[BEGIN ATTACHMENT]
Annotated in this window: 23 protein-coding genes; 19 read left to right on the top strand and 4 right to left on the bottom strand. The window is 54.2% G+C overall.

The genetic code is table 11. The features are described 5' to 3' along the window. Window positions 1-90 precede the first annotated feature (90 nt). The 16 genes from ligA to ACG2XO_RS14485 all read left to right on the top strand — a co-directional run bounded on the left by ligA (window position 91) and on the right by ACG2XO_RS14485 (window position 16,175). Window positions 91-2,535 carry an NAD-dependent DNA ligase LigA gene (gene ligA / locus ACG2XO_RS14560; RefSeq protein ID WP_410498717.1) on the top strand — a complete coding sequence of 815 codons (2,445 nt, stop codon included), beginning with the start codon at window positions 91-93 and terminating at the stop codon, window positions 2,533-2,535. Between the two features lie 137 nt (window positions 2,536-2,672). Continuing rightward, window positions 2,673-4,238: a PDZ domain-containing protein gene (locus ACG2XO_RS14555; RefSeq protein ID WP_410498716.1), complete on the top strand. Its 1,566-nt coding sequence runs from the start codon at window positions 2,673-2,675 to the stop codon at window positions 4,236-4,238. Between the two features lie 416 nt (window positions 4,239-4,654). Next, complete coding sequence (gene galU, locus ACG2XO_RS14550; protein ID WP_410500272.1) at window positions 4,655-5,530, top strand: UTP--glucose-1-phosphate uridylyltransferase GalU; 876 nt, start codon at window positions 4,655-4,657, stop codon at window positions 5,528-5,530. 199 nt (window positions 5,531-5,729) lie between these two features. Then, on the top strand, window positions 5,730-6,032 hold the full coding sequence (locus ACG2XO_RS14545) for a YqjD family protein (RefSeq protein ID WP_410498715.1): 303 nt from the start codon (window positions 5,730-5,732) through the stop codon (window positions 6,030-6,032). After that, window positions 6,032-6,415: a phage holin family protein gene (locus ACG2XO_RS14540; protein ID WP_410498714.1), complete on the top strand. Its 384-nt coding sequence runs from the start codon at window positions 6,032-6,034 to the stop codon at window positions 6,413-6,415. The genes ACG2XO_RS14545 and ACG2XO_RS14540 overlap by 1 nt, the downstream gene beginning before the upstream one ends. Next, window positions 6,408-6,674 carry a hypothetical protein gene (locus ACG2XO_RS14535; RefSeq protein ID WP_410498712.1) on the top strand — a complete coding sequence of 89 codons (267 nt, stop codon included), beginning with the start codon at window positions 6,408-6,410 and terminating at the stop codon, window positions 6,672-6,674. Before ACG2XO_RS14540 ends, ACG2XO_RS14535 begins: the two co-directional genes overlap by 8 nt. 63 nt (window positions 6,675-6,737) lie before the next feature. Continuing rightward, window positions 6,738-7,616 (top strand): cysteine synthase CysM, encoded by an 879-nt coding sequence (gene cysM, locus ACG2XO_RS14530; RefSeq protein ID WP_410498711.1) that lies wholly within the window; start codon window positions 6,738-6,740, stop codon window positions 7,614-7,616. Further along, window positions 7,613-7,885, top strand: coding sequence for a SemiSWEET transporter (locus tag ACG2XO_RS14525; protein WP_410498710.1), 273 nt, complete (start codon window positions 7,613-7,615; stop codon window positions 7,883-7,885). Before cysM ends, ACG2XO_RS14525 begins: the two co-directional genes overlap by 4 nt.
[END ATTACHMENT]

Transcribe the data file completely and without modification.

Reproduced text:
Annotated in this window: 23 protein-coding genes; 19 read left to right on the top strand and 4 right to left on the bottom strand. The window is 54.2% G+C overall.

The genetic code is table 11. The features are described 5' to 3' along the window. Window positions 1-90 precede the first annotated feature (90 nt). The 16 genes from ligA to ACG2XO_RS14485 all read left to right on the top strand — a co-directional run bounded on the left by ligA (window position 91) and on the right by ACG2XO_RS14485 (window position 16,175). Window positions 91-2,535 carry an NAD-dependent DNA ligase LigA gene (gene ligA / locus ACG2XO_RS14560; RefSeq protein ID WP_410498717.1) on the top strand — a complete coding sequence of 815 codons (2,445 nt, stop codon included), beginning with the start codon at window positions 91-93 and terminating at the stop codon, window positions 2,533-2,535. Between the two features lie 137 nt (window positions 2,536-2,672). Continuing rightward, window positions 2,673-4,238: a PDZ domain-containing protein gene (locus ACG2XO_RS14555; RefSeq protein ID WP_410498716.1), complete on the top strand. Its 1,566-nt coding sequence runs from the start codon at window positions 2,673-2,675 to the stop codon at window positions 4,236-4,238. Between the two features lie 416 nt (window positions 4,239-4,654). Next, complete coding sequence (gene galU, locus ACG2XO_RS14550; protein ID WP_410500272.1) at window positions 4,655-5,530, top strand: UTP--glucose-1-phosphate uridylyltransferase GalU; 876 nt, start codon at window positions 4,655-4,657, stop codon at window positions 5,528-5,530. 199 nt (window positions 5,531-5,729) lie between these two features. Then, on the top strand, window positions 5,730-6,032 hold the full coding sequence (locus ACG2XO_RS14545) for a YqjD family protein (RefSeq protein ID WP_410498715.1): 303 nt from the start codon (window positions 5,730-5,732) through the stop codon (window positions 6,030-6,032). After that, window positions 6,032-6,415: a phage holin family protein gene (locus ACG2XO_RS14540; protein ID WP_410498714.1), complete on the top strand. Its 384-nt coding sequence runs from the start codon at window positions 6,032-6,034 to the stop codon at window positions 6,413-6,415. The genes ACG2XO_RS14545 and ACG2XO_RS14540 overlap by 1 nt, the downstream gene beginning before the upstream one ends. Next, window positions 6,408-6,674 carry a hypothetical protein gene (locus ACG2XO_RS14535; RefSeq protein ID WP_410498712.1) on the top strand — a complete coding sequence of 89 codons (267 nt, stop codon included), beginning with the start codon at window positions 6,408-6,410 and terminating at the stop codon, window positions 6,672-6,674. Before ACG2XO_RS14540 ends, ACG2XO_RS14535 begins: the two co-directional genes overlap by 8 nt. 63 nt (window positions 6,675-6,737) lie before the next feature. Continuing rightward, window positions 6,738-7,616 (top strand): cysteine synthase CysM, encoded by an 879-nt coding sequence (gene cysM, locus ACG2XO_RS14530; RefSeq protein ID WP_410498711.1) that lies wholly within the window; start codon window positions 6,738-6,740, stop codon window positions 7,614-7,616. Further along, window positions 7,613-7,885, top strand: coding sequence for a SemiSWEET transporter (locus tag ACG2XO_RS14525; protein WP_410498710.1), 273 nt, complete (start codon window positions 7,613-7,615; stop codon window positions 7,883-7,885). Before cysM ends, ACG2XO_RS14525 begins: the two co-directional genes overlap by 4 nt.